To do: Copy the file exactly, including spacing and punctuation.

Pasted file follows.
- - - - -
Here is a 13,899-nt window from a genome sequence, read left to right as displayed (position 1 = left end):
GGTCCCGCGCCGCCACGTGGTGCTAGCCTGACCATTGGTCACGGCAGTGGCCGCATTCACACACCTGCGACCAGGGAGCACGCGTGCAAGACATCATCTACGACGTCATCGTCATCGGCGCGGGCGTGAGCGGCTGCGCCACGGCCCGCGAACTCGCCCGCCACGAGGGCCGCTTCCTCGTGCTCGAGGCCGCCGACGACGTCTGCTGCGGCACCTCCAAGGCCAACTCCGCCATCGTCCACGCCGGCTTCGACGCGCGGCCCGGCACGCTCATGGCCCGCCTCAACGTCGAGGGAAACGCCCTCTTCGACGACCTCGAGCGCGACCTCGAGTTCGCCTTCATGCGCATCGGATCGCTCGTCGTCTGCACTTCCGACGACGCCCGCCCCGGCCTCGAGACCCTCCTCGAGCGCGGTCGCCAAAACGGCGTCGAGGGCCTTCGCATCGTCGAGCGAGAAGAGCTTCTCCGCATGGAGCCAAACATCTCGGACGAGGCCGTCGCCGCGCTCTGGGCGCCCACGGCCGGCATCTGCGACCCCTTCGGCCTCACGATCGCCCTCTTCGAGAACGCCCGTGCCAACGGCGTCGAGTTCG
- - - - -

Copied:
Here is a 13,899-nt window from a genome sequence, read left to right as displayed (position 1 = left end):
GGTCCCGCGCCGCCACGTGGTGCTAGCCTGACCATTGGTCACGGCAGTGGCCGCATTCACACACCTGCGACCAGGGAGCACGCGTGCAAGACATCATCTACGACGTCATCGTCATCGGCGCGGGCGTGAGCGGCTGCGCCACGGCCCGCGAACTCGCCCGCCACGAGGGCCGCTTCCTCGTGCTCGAGGCCGCCGACGACGTCTGCTGCGGCACCTCCAAGGCCAACTCCGCCATCGTCCACGCCGGCTTCGACGCGCGGCCCGGCACGCTCATGGCCCGCCTCAACGTCGAGGGAAACGCCCTCTTCGACGACCTCGAGCGCGACCTCGAGTTCGCCTTCATGCGCATCGGATCGCTCGTCGTCTGCACTTCCGACGACGCCCGCCCCGGCCTCGAGACCCTCCTCGAGCGCGGTCGCCAAAACGGCGTCGAGGGCCTTCGCATCGTCGAGCGAGAAGAGCTTCTCCGCATGGAGCCAAACATCTCGGACGAGGCCGTCGCCGCGCTCTGGGCGCCCACGGCCGGCATCTGCGACCCCTTCGGCCTCACGATCGCCCTCTTCGAGAACGCCCGTGCCAACGGCGTCGAGTTCG